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NET ART
ANTHOLOGY

Neen

Neen

2000 - 2004

Neen was an art movement founded by artist Miltos Manetas in 2000. “Neensters”—Manetas’s internationally dispersed disciples—produced “single-serving” websites, mounted exhibitions in Los Angeles and Milan, (almost) staged interventions in New York City, and collaborated on numerous other projects. However, Neen was not a collective. Rather it was a response to art, culture, and life at a time when everything began to be distilled through screens.

Unlike most net art, Neen came from within the contemporary art world—Manetas was already recognized by commercial galleries and institutions when he invented Neen. Although Neen aimed to provoke and play with the structures of the commercial art world and commercial internet, the Neensters remained comfortable working within them. In this way, Neen artworks might be likened to painting in the latter half of the 20th century, content to self-reflexively explore their own conditions.

Enter AFTER NEEN

“Neen is not a static thing, we cannot really put it down in words.” —Miltos Manetas

Manetas and Mai Ueda—the first Neenster and Manetas’s then-girlfriend—picked the name Neen from a machine-generated list of words developed by Lexicon Branding, the company responsible for naming Powerbook, Pentium, Swiffer, Dasani, and other major products. Manetas had hired Lexicon to supply a name for his movement with $100,000 of support from Art Production Fund as part of a project called “Name 4 Art." Manetas announced the birth of Neen at Gagosian Gallery on May 1, 2000.

Gagosian announcement, 2000

“Our visual landscape is a fresh one—because of the digital revolution—there is a need to create a special environment for the Arts—a utopia. A new word could define this environment.” — Miltos Manetas

As a word, Neen was meant to describe all artistic experience related to the computer screen. Manetas and Ueda also selected another word, Telic, which is closely related but oppositional to Neen. “Telic is [related to] the tools which help us design the world and see things in a perspective.” Neen, on the other hand, is “Telic gone nuts.”

“Telic has a goal. [It] uses [a] computer to get to somewhere, like to talk to somebody or find address for a restaurant or something. But then, even something trying to be art, it can be Telic, too, because the aesthetic of it somehow is not cute or something like that. Neen also has to have a sense of humor.” —Mai Ueda

“Telic is Giacometti, Neen is Fontana. Nature is Telic and miracles are Neen.” —Miltos Manetas

Neen being a rather indescribable quality, many artists were Neen without knowing it. Manetas and Ueda went about identifying artists as a part of their movement, inviting them to participate in collaborative projects and stage exhibitions at their Los Angeles space, Electronic Orphanage, on Chung King Road in Chinatown. Some of the original Neen collaborators included Rafaël Rozendaal, Lev Manovich, Angelo Plessas, Andreas Angelidakis, and Nikola Tosic.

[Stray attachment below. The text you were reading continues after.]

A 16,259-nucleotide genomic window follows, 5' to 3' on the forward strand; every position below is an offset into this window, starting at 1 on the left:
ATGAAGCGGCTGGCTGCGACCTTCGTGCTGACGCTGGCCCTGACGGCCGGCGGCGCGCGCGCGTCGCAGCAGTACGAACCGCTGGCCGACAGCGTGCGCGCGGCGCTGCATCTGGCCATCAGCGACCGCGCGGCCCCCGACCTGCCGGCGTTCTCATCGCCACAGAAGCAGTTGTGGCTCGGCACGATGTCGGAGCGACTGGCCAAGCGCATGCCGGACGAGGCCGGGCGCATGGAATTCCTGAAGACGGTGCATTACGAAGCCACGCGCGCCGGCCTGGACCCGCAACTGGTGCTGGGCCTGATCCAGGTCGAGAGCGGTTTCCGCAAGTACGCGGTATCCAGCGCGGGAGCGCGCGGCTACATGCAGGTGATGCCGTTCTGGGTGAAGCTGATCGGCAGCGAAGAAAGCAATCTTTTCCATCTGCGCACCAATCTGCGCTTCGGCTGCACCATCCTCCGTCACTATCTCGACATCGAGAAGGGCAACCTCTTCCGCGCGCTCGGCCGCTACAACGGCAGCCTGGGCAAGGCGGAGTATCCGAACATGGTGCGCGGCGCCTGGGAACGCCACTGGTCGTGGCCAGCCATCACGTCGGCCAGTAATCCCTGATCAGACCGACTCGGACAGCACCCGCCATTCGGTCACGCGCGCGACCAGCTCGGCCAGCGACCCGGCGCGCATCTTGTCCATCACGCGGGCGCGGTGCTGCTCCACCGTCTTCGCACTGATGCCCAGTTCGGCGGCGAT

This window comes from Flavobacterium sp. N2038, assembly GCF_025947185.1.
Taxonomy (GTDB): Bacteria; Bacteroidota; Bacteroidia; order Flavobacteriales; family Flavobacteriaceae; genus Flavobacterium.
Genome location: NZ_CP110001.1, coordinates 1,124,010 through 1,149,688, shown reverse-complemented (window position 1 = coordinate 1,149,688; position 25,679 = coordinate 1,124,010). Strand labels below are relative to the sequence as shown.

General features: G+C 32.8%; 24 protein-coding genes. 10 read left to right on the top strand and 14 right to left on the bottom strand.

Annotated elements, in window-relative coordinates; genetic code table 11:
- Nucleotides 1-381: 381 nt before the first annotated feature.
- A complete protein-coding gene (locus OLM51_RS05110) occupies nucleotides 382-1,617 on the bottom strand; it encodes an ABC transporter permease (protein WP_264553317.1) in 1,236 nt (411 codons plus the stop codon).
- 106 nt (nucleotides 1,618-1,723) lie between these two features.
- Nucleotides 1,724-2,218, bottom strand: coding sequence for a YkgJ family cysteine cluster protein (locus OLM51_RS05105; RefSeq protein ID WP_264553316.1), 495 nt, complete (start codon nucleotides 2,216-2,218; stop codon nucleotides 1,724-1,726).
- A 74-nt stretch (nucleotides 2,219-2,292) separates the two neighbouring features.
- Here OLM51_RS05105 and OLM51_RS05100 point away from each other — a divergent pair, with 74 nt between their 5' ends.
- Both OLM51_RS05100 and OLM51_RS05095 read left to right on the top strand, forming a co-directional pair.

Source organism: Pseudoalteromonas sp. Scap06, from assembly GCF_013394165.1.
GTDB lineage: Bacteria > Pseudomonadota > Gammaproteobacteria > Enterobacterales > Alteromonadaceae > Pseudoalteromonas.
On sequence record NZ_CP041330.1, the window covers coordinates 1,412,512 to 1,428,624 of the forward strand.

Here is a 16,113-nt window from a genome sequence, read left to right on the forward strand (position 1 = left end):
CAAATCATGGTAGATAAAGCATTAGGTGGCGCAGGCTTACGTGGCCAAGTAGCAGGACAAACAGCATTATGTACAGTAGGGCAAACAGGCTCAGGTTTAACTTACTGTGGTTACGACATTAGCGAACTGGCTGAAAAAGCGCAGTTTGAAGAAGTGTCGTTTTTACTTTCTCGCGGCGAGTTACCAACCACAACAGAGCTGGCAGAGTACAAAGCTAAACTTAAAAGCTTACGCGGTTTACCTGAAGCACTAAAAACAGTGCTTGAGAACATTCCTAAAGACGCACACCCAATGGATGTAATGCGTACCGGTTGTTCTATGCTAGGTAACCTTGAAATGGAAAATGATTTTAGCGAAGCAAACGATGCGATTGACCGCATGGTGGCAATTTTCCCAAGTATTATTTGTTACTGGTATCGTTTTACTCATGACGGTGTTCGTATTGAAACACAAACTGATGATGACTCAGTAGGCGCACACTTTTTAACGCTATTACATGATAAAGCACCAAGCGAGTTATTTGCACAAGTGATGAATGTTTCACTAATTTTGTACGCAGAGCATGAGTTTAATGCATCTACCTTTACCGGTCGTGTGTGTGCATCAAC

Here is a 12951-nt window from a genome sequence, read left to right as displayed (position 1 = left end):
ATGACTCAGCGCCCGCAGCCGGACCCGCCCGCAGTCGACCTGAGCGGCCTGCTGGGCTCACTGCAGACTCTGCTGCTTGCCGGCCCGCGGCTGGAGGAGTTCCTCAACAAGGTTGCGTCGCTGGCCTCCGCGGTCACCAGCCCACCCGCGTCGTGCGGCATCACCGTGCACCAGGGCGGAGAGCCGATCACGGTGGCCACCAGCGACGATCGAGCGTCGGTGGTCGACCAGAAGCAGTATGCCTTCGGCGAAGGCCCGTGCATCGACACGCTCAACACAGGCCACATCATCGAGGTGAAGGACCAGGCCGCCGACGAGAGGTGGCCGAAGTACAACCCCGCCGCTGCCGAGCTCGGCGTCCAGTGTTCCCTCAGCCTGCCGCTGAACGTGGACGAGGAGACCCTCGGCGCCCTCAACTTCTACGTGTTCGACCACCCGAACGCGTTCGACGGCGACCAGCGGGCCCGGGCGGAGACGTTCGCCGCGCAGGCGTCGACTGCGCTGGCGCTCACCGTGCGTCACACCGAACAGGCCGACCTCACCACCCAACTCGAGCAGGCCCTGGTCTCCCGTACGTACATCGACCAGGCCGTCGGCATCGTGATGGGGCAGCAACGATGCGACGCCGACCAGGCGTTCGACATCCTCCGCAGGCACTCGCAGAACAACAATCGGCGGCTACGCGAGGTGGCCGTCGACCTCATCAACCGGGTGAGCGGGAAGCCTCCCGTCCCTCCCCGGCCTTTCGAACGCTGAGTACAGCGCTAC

Read Domenico Quaranta’s essay about Neen and its relationship to net art.

Read a collection of interviews with Neensters published by Rhizome: Mai Ueda, Rafaël Rozendaal, Andreas Angelidakis, and Nikola Tosic.

Electronic Orphanage, Los Angeles, CA

Electronic Orphanage was a gathering place and gallery dedicated to showing computer-based artworks. The gallery’s installations were designed to mimic the experience of looking at a screen; two of the walls were painted black while an artwork was projected solely on the back wall of the room, viewable through the storefront’s window.

Other Neen exhibitions took place around the world. In 2004, Rafaël Rozendaal curated NEEN Today, an exhibition that was only open for 60 seconds at MU Artspace in Eindhoven, Netherlands.

Installation view, Neen Today, MU Artspace, 2004

Neen artists made online works such as Manetas’s jesusswimming.com and Ueda’s togetherness.org, most of which used Flash animation as their primary medium.

Miltos Manetas, jesusswimming.com, 2001. Screenshot created in Oldweb.today using Firefox 49 for Linux.

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Mai Ueda, togetherness.org, 2002. Screenshot created in Oldweb.today using Firefox 49 for Linux.

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They also collectively staged projects that lived across mediums. Miltos Manetas claimed twenty-three U-Haul trucks would circle the Whitney Museum during the opening reception of its 2001 biennial, displaying Flash animations. No such trucks materialized, but a group of Neen artists purchased the domain whitneybiennial.com and launched a full exhibition of Neen artworks at the site.

Read “The Flash Artists who Cybersquatted the Whitney Biennial,” Lucas Pinheiro’s 2015 essay for Rhizome on whitneybiennial.com.

Miltos Manetas, whitneybiennial.com, 2002. Screenshot created in Oldweb.today using Firefox 49 for Linux.

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“Computing is to Neen what fantasy was to surrealism, and what freedom was to communism.” —Miltos Manetas, Neen Manifesto

Neen’s posturing followed Surrealism’s nonsensicality and playfulness as well as prefigured some practices that came to be identified as “postinternet” after 2010, exploring the collapse of the digital and physical, toying with intellectual property and copyright, and subverting artists’ engagement with the institutional art world.

“A lot of the stuff that later on was dubbed postinternet, maybe Neen could be the archeological version of that. The ancient history of that.” —Andreas Angelidakis